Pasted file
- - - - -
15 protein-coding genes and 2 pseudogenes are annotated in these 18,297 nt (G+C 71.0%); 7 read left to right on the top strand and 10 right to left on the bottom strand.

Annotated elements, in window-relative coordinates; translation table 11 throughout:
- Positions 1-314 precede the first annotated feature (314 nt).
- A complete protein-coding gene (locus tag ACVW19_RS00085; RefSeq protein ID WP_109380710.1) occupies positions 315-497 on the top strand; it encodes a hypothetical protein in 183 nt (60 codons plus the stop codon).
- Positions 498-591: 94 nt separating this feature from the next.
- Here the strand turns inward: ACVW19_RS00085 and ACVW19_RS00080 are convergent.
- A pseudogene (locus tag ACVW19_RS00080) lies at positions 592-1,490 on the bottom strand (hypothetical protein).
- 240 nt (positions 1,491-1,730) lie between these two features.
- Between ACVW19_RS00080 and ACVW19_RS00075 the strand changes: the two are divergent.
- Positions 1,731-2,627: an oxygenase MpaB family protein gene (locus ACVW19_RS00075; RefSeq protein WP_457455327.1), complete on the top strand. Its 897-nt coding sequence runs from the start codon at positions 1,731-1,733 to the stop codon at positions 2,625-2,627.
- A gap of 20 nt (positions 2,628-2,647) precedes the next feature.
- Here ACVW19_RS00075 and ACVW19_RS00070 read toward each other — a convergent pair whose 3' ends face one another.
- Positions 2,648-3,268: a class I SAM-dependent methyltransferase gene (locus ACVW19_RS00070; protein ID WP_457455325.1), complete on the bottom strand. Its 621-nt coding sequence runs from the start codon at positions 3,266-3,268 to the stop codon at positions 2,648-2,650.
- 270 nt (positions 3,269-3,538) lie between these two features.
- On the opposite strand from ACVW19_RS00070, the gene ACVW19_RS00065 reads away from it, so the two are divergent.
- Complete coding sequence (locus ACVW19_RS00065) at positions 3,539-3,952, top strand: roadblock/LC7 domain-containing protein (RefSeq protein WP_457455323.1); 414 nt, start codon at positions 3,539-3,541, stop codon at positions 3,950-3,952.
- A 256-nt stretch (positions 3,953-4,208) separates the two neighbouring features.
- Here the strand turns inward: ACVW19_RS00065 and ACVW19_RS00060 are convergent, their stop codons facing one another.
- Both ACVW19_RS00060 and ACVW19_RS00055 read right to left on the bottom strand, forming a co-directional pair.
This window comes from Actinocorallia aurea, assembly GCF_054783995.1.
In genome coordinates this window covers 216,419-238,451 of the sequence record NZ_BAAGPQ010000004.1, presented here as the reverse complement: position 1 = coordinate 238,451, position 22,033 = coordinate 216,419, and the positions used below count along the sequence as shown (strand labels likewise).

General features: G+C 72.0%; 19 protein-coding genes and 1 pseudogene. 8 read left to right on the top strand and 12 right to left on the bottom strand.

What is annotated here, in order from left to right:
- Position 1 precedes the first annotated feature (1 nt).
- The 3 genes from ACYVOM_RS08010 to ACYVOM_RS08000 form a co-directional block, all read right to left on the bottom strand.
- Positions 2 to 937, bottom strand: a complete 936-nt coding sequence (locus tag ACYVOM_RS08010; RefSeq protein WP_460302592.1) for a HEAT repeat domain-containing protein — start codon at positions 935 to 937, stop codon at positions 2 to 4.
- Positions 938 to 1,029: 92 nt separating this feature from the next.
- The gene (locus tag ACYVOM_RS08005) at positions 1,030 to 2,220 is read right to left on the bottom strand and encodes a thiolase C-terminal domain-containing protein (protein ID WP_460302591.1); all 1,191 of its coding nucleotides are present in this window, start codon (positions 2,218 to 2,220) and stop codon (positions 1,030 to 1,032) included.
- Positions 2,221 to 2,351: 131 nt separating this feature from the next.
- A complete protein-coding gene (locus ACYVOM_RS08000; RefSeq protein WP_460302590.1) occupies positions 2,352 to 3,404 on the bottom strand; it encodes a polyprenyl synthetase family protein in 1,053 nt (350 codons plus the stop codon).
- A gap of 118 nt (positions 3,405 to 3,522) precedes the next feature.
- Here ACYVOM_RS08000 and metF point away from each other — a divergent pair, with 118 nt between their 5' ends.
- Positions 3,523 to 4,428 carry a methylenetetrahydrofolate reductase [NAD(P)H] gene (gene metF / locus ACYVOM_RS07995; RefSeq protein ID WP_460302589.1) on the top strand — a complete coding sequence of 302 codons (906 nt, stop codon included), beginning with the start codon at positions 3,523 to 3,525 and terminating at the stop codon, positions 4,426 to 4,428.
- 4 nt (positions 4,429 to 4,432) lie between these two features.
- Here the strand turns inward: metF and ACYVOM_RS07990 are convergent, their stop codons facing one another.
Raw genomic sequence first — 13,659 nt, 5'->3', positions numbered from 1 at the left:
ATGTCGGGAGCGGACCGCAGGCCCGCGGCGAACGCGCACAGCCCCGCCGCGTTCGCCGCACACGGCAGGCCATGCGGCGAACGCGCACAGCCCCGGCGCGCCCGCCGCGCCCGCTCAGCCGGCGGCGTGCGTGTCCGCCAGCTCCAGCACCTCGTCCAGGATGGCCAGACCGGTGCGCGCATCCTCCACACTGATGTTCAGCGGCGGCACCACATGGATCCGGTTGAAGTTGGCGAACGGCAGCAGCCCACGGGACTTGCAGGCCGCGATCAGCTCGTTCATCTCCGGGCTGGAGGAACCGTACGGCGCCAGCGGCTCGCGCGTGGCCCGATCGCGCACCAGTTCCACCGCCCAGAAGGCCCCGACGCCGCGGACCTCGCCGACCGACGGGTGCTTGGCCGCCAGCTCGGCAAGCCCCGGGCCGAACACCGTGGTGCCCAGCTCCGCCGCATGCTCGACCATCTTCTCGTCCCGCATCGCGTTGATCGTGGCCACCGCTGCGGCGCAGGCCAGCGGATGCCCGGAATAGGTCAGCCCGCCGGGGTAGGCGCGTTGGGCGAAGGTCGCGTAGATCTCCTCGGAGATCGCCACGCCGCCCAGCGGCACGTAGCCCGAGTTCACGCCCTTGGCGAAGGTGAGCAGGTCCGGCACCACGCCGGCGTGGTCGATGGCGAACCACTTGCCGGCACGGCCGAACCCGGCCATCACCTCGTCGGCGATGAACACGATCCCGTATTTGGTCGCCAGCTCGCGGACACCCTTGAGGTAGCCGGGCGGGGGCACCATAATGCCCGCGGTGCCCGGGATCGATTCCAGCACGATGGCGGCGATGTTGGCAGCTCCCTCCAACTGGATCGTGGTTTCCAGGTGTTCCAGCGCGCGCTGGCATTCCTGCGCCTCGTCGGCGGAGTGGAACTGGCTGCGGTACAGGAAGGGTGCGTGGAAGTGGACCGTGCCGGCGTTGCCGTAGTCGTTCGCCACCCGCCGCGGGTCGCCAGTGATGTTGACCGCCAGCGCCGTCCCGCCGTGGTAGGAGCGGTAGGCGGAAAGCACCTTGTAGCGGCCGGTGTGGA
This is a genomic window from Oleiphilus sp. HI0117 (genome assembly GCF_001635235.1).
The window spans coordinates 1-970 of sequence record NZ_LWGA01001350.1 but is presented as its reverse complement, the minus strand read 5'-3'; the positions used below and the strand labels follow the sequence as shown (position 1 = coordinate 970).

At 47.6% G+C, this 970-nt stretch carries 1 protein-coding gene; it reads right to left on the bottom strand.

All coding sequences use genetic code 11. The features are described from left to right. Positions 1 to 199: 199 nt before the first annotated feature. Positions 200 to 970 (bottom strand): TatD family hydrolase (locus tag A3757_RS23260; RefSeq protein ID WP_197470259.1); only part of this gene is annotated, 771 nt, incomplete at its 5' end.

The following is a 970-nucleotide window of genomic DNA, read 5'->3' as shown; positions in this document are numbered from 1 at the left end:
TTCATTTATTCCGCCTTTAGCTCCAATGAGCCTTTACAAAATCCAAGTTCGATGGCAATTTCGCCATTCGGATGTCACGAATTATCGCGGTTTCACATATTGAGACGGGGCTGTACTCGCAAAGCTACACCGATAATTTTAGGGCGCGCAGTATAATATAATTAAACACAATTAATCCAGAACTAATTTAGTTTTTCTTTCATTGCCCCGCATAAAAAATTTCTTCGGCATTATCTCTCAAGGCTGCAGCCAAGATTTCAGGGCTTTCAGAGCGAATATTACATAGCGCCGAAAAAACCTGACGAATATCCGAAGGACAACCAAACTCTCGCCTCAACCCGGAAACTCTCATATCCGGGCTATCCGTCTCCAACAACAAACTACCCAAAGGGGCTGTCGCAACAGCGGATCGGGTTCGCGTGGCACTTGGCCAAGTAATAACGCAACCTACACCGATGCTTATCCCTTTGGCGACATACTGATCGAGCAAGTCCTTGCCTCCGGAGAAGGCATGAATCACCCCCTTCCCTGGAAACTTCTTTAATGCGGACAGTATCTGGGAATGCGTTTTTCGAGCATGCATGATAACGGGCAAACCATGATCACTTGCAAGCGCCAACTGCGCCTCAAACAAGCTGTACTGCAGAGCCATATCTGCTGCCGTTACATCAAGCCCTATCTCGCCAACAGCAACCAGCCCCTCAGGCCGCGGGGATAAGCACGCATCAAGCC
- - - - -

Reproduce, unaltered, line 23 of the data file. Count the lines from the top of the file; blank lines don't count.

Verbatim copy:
What is annotated here, in order from left to right: